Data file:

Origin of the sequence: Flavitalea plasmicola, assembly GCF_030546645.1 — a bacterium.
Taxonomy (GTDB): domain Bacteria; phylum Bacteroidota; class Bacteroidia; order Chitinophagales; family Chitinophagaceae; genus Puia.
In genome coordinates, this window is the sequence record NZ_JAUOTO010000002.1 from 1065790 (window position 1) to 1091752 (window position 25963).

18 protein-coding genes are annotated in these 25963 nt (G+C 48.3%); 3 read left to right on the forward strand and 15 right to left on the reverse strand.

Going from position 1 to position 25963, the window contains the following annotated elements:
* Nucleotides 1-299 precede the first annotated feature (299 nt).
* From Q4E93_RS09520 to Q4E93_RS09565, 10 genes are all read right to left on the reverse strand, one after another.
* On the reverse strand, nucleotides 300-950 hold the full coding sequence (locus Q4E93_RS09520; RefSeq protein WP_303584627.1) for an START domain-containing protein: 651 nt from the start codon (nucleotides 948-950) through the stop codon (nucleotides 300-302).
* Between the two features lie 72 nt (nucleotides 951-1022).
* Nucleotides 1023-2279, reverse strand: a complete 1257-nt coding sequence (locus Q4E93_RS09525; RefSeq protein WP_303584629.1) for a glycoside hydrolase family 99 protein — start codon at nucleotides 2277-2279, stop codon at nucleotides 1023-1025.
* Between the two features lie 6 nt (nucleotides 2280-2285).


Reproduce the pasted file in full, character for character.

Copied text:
Origin of the sequence: Flavitalea plasmicola, assembly GCF_030546645.1 — a bacterium.
Taxonomy (GTDB): domain Bacteria; phylum Bacteroidota; class Bacteroidia; order Chitinophagales; family Chitinophagaceae; genus Puia.
In genome coordinates, this window is the sequence record NZ_JAUOTO010000002.1 from 1065790 (window position 1) to 1091752 (window position 25963).

18 protein-coding genes are annotated in these 25963 nt (G+C 48.3%); 3 read left to right on the forward strand and 15 right to left on the reverse strand.

Going from position 1 to position 25963, the window contains the following annotated elements:
* Nucleotides 1-299 precede the first annotated feature (299 nt).
* From Q4E93_RS09520 to Q4E93_RS09565, 10 genes are all read right to left on the reverse strand, one after another.
* On the reverse strand, nucleotides 300-950 hold the full coding sequence (locus Q4E93_RS09520; RefSeq protein WP_303584627.1) for an START domain-containing protein: 651 nt from the start codon (nucleotides 948-950) through the stop codon (nucleotides 300-302).
* Between the two features lie 72 nt (nucleotides 951-1022).
* Nucleotides 1023-2279, reverse strand: a complete 1257-nt coding sequence (locus Q4E93_RS09525; RefSeq protein WP_303584629.1) for a glycoside hydrolase family 99 protein — start codon at nucleotides 2277-2279, stop codon at nucleotides 1023-1025.
* Between the two features lie 6 nt (nucleotides 2280-2285).